You are now entering Ad Space, a realm of commercials, brought before us so we might examine how they work, and discuss why we both love and hate them so. So it is written …
M&M chocolate candies
Candy so good … it’s worth killing for!
Food mascots come in a few basic types.
There’s the hype artist type, who exists solely to talk about how great the food is and offer it up to various people. Think Tony the Tiger or Ronald McDonald.
There’s the chef type, who is presented as being the creator of the food, and who will be shown going to great lengths to make it as delicious as possible. For this, you’ve got Colonel Sanders and the Keebler Elves.
There’s the food addict type, who is obsessed with consuming this particular foodstuff and will do anything to get, whether by fair means or foul. These would be your Hamburglars and Trix Rabbits.
Then there’s the type who’s presented as the food itself, brought to life so it can tell you how delicious it is. A concept that’s always come packaged with disturbing implications, because this living, sentient being is trying to convince you, the viewer, to eat and presumably kill them. Most mascots of this type just ignore the implications, trusting that most people aren’t going to put serious thought into the worldbuilding and character motivations of a thirty second ad spot.
Not so M&Ms. They have made an art form out of creating these lovable cartoon personalities for their candies, and depicting how horrifying it must be for them to live in a society that hungers for their flesh. Some of their ads even up the creepy factor by adding sexual undertones to humanity’s chocolate cravings, making their efforts to corner and devour the terrified M&Ms feel even wronger.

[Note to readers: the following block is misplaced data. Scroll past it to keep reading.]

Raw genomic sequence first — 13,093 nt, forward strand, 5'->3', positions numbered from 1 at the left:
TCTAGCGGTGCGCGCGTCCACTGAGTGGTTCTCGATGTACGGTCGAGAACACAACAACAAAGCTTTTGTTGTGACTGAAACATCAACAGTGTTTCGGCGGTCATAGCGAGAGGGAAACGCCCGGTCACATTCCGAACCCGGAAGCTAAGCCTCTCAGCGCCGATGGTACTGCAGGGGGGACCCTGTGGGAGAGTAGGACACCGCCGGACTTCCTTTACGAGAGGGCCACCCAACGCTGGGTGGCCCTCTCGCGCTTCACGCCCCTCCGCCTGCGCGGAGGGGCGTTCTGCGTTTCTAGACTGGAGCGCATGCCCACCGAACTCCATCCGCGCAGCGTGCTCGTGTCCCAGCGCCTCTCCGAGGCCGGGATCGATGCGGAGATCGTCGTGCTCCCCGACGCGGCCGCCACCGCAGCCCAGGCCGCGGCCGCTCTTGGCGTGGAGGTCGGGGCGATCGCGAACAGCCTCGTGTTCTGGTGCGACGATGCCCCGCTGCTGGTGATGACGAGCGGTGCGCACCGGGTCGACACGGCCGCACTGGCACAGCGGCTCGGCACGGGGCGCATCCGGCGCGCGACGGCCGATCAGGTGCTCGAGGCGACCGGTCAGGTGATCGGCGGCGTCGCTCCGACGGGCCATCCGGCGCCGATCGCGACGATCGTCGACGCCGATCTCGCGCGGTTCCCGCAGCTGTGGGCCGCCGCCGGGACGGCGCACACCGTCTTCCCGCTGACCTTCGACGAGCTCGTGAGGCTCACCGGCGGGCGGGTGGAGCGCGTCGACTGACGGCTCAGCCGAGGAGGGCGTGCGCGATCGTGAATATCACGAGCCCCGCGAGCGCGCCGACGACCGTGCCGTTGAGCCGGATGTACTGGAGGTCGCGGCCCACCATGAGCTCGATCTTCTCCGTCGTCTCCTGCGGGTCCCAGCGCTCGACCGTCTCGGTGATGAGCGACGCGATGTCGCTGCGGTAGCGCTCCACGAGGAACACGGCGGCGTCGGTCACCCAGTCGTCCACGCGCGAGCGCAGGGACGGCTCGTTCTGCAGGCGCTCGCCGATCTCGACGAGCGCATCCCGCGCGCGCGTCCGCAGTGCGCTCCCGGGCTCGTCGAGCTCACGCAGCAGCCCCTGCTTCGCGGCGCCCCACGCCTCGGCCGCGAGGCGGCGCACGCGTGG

And people love these ads! Apparently equating casual snacking habits to the brutal murder of an intelligent being is exactly what customers want!
It works, I feel, because it operates on Looney Tunes logic. We may see the talking M&Ms face imminent consumption, but come the next commercial, they’re alive and unscathed. Like Daffy Duck getting his bill shot off, the violence may theoretically be serious, but its impermanence gives us license to laugh at it. Add in the M&Ms reactions being either complete nonchalance or over-the-top panic, with little to no middle ground, and we’re not asked to empathize with them too terribly much.
Still, it’s easy to imagine an alien learning about Earth culture, and being absolutely flabbergasted when they got to these commercials, wondering what sort of sick degenerates populate this planet.
I won’t tell ‘em if you won’t.